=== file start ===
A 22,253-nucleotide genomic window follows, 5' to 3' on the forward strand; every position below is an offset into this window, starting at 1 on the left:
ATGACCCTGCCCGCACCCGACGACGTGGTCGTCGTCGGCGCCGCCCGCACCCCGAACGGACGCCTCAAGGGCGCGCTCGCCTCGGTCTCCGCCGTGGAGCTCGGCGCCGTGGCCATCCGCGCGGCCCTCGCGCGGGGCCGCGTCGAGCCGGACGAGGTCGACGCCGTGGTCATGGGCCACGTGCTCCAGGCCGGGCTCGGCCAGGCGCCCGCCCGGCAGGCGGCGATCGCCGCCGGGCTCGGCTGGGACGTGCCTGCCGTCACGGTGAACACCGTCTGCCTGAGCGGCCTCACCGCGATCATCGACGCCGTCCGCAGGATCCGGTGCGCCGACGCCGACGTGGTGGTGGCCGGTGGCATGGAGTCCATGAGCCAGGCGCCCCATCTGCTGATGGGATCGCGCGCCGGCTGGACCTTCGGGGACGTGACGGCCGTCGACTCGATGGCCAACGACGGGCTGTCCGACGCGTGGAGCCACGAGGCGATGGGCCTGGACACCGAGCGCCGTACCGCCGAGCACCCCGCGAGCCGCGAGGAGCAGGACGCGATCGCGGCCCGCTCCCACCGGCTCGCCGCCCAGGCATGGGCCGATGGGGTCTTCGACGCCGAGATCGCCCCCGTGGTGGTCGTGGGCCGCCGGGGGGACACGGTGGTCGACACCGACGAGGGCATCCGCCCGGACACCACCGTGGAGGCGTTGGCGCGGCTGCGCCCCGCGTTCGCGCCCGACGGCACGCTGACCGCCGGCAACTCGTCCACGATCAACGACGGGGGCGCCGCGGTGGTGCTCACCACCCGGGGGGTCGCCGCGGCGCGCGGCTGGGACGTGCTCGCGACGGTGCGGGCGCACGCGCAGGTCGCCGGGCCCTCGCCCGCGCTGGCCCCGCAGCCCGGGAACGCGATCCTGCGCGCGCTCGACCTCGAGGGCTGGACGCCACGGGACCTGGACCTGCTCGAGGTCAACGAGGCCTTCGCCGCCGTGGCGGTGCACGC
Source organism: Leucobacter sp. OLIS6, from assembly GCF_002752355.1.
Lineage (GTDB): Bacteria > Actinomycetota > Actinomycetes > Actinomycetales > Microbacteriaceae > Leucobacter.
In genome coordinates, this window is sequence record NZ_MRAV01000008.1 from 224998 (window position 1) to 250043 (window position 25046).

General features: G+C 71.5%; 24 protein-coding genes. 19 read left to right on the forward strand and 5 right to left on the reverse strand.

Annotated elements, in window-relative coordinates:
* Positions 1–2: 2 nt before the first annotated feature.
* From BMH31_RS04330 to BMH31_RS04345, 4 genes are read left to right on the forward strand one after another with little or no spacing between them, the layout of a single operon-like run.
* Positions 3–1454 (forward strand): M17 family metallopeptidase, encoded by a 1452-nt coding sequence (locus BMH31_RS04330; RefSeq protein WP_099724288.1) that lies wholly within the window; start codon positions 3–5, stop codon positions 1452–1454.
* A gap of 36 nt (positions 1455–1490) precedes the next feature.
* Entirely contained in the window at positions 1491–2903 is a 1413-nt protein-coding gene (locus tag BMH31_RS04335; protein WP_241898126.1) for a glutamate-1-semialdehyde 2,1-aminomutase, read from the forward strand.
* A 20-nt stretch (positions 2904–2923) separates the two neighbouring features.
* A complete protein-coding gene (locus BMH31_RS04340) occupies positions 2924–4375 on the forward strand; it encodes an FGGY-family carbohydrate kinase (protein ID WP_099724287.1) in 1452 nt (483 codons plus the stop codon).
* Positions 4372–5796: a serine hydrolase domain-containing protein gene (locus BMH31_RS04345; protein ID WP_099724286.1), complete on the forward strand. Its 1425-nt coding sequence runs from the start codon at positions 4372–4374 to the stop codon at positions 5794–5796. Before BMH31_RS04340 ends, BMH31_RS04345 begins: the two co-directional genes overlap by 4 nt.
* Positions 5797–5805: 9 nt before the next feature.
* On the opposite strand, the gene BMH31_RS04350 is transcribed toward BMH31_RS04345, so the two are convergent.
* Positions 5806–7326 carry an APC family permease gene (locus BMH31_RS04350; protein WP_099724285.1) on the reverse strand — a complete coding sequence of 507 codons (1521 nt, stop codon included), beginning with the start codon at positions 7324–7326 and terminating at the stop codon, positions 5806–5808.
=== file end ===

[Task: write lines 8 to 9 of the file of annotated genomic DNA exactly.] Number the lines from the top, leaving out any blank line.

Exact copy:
* Positions 1–2: 2 nt before the first annotated feature.
* From BMH31_RS04330 to BMH31_RS04345, 4 genes are read left to right on the forward strand one after another with little or no spacing between them, the layout of a single operon-like run.